Thursday, December 06, 2018

'Such Infallible Veracity!'

Writing about the ongoing temper tantrums in France, Theodore Dalrymple makes an observation that reminds me of another writer who was also a doctor: “Many people I know want six impossible things before breakfast.” The line is memorable because it’s homely, and its homeliness carries the truth. This mingling of acuity of thought and intelligent, carefully worded folksiness is a rare balance. Most writers tip in one direction or the other and end up sounding humorless and scolding, or like bush-league Mark Twains.

I thought of William James because this week I found an anthology of his greatest hits, As William James Said, edited by Elizabeth Perkins Aldrich and published by Vanguard Press in 1942. Aldrich sensibly draws much of her material from James’ masterwork The Principles of Psychology (1890), a book Jacques Barzun called “an American masterpiece,” one that like Moby Dick “ought to be read from beginning to end at least once by every person professing to be educated.” Don’t let the title intimidate you. Normally I wouldn’t be caught dead reading a psychology text or related voodoo. But James, like his brother, was foremost a writer. His style is one to emulate. So too is one of his student’s, George Santayana. Here’s a sample included in Aldrich’s “Art and Literature” chapter:

“The aesthetic principles are at bottom such axioms as that a note sounds good with its third and fifth, or that potatoes need salt.”

Again, common-sense homeliness coupled with the assumption that his reader knows a little about music. James respects his reader. Here’s an anecdote from Chap. 25 of Principles of Psychology, the section titled “The Subtler Emotions”:   

“I remember seeing an English couple sit for more than an hour on a piercing February day in the Academy at Venice before the celebrated ‘Assumption’ by Titian; and when I, after being chased from room to room by the cold, concluded to get into the sunshine as fast as possible and let the pictures go, but before leaving drew reverently near to them to learn with what superior forms of susceptibility they might be endowed, all I overheard was the woman’s voice murmuring: ‘What a deprecatory expression her face wears! What self-abnegation! How unworthy she feels of the honor she is receiving!’ Their honest hearts had been kept warm all the time by a glow of spurious sentiment that would have fairly made old Titian sick.”

It's reassuring to be reminded that the pretentious have always been with us. Some people can’t look at a painting without pontificating. Consider James’ approach to aesthetic criticism: “The difference between the first- and second-best things in art absolutely seems to escape verbal definition—it is a matter of a hair, a shade, an inward quiver of some kind—yet what miles away in point of preciousness!”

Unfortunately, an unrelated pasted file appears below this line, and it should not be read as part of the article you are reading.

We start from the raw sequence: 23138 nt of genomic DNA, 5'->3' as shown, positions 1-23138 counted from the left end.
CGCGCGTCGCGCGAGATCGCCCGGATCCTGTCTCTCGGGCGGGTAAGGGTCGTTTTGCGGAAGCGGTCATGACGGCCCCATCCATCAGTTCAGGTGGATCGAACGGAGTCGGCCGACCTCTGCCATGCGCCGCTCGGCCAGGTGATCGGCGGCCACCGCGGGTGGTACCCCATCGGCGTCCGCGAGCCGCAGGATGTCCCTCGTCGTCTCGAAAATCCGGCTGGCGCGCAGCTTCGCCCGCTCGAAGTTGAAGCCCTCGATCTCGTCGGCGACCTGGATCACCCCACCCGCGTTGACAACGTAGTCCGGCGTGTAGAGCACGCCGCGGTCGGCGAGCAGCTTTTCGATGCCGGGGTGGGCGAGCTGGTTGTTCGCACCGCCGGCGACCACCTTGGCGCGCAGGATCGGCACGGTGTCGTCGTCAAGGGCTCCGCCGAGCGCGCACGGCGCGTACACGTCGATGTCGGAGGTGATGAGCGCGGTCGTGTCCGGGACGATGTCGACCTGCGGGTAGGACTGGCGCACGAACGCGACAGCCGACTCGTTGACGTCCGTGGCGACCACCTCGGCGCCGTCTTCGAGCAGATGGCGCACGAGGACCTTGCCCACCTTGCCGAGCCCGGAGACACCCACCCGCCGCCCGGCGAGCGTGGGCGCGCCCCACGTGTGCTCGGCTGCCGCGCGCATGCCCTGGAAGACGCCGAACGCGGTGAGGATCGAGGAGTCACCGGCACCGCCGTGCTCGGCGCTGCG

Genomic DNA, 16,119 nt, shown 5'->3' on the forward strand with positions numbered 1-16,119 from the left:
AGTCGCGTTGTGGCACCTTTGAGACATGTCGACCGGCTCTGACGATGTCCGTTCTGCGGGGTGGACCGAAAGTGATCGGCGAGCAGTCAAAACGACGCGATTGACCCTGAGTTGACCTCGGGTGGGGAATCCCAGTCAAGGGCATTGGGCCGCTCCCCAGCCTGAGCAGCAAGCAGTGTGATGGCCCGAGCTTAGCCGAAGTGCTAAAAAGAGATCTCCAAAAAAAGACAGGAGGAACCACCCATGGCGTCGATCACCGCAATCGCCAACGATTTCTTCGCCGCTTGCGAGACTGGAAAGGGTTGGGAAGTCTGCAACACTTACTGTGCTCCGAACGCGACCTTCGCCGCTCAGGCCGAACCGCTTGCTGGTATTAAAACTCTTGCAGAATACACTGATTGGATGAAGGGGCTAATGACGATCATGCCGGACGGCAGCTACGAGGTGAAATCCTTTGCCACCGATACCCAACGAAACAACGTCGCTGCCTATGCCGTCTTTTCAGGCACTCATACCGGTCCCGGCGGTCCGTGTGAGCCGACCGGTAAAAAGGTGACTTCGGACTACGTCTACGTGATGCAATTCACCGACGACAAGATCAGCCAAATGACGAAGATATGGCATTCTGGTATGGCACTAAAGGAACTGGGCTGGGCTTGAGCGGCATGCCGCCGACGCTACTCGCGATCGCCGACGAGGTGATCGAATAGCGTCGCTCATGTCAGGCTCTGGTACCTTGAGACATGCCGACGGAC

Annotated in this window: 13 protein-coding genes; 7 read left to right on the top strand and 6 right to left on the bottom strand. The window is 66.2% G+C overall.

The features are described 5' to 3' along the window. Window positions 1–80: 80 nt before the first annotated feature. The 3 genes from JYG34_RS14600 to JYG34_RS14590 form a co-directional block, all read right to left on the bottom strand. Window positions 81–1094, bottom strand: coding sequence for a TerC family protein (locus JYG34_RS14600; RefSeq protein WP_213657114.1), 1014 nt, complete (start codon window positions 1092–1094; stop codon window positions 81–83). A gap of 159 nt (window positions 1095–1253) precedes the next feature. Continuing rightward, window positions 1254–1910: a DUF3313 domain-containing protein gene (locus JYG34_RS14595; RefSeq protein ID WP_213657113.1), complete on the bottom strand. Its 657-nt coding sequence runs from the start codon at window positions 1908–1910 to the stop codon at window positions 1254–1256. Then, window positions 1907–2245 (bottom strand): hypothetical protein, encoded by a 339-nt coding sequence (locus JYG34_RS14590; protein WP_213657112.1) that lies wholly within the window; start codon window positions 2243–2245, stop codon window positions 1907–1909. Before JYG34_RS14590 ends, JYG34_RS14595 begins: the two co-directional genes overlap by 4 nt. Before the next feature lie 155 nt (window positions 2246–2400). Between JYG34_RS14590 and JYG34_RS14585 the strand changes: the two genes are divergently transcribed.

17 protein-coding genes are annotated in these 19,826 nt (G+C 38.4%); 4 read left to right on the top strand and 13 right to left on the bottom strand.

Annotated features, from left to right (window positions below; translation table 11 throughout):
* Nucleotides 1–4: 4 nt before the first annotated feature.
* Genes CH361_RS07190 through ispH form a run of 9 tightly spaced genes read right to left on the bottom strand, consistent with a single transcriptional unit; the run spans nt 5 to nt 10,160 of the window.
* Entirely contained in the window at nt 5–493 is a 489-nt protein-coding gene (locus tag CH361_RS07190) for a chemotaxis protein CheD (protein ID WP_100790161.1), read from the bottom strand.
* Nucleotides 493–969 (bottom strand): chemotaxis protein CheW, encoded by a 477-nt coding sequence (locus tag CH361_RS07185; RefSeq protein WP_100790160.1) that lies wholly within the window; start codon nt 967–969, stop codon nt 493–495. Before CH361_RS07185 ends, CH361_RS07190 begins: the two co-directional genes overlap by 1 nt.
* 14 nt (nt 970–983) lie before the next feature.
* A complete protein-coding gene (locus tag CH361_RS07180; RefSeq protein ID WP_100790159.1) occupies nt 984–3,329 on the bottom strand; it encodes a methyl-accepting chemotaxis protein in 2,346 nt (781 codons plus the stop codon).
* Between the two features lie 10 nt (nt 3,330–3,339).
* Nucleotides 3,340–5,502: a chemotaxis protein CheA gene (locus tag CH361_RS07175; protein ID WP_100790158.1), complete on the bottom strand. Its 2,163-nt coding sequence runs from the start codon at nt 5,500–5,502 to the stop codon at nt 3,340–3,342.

That’s an admission many would find difficult to share with others. How unsophisticated. James’ forthrightness is admirable. You can also see it in his enthusiasms. Here is James in an 1896 letter:

“Of course you have read Tolstoi’s War and Peace and Anna Karenina. I never had that exquisite felicity before this summer, and now I feel as if I knew perfection in the representation of human life. Life indeed seems less real than his tale of it. Such infallible veracity! The impression haunts me as nothing literary has ever haunted me before.”

Again, not for sophisticates, but many of us share James’ impulse to celebrate Tolstoy’s novels. To read them thoughtfully, devotedly is to be changed for good. Afterwards, most other novels seem like mere bags of words. James praises an unlikely mix of writers: Kipling, Robert Louis Stevenson, Turgenev, Whitman, Théophile Gautier, William Dean Howells, Shakespeare. James writes almost enviously of the literature he admires: “I don’t see how an epigram, being a pure bolt from the blue, with no introduction or cue, ever gets itself writ.” And here from the “Mysticism” chapter in The Varieties of Religious Experience:

“Most of us can remember the strangely moving power of passages in certain poems read when we were young, irrational doorways as they were through which the mystery of fact, the wildness and the pang of life, stole into our hearts and thrilled them.  The words have now perhaps become mere polished surfaces for us; but lyric poetry and music are alive and significant only in proportion as they fetch these vague vistas of a life continuous with our own, beckoning and inviting, yet ever eluding our pursuit.”

Barzun reports that a female reader expressed shock at James’ style because of its “want of academic dignity.” Thank God. Barzun dissented. For him, James “has few or no equals in the language when compared with his peers in philosophy and science.” And literature.

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